What framework can be used to improve health literacy?

The OECD defines literacy as “understanding, using and reflecting on written texts, in order to achieve one’s goals, to develop one’s knowledge and potential, and to participate in society”.

Health literacy is the personal knowledge and skills that accumulate through daily activities, social interactions and generations. The human and social implications of low health literacy are significant.

The availability of resources depends on organisational structures, so the way organisations and societal systems support health literacy is an important factor in the development of a healthier population.

Health literacy is a modifiable determinant of health and one of the few that responds to individual/behavioural interventions to increase personal capabilities and reduce the situational demands experienced by people in different settings, e.g. hospital, clinic, community.

Large-scale societal improvement in health literacy requires political buy-in and a systems approach to building capacity at all levels.

Health literacy is a political choice

Around the world, systemic health literacy policies and strategic planning have emerged as governments have become aware of its importance to population health (Austria, USA, Portugal, Scotland, etc.). However, while a political mandate requires an adequate systemic response and capacity, to date, policies and strategies often lack this systemic response and corresponding capacity building to carry out the actions described.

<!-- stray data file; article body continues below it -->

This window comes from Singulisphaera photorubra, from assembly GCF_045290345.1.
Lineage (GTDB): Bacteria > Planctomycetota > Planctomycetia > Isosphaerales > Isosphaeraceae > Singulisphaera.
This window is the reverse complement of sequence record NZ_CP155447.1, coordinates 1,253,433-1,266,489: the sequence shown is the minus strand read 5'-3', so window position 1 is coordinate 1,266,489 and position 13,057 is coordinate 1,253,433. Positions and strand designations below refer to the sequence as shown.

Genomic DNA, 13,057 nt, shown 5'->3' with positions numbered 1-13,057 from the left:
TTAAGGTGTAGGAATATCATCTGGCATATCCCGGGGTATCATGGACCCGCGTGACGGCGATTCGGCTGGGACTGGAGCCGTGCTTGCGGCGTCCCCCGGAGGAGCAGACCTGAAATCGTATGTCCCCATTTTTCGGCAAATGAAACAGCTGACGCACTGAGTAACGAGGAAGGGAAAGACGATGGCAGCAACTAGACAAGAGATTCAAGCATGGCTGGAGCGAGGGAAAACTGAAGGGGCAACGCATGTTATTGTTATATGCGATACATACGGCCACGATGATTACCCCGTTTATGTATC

Organisational health literacy is necessary but not sufficient for systemic transformation

The concept of organisational health literacy refers to the extent to which organisations equitably enable individuals to find, understand and use information and services to inform health-related decisions and actions for themselves and others.

While organisational health literacy is necessary to create the transition to health literate organisations, it is not sufficient to build systems with sustainable impact.

Health literacy is a key source of empowerment

Empowerment refers to a process of social action that enables people to gain control over their lives in the context of changing their social and political environment to improve equity and quality of life.  Empowerment of the public and patients, as well as health workers, is necessary. This includes providing the health information they need to recognise and fulfil their rights and responsibilities to access, use and deliver appropriate services and to promote health and prevent, diagnose and manage disease.

However, at present, health literacy remains an untapped and underdeveloped human resource in many parts of the world.

Health literacy reduces disparities as a modifiable determinant of health

Social and cultural contexts affect how people perceive, act on and make sense of health information. If cultural norms do not align with the dominant values of a certain health system, even people with adequate health literacy may have difficulty accessing health services, communicating with providers and pursuing effective self-management. Cultural mismatches, low socio-economic levels and historical discrimination contribute to the health and health care disparities experienced by people from racial, ethnic and linguistic minority groups. However, health literacy has a role to play in this context.

A framework for building health literacy system capacity

According to Leadbeater and Winhall (2020), the act of transforming systems will only occur if changes occur in combination at the micro, meso and macro levels of the system.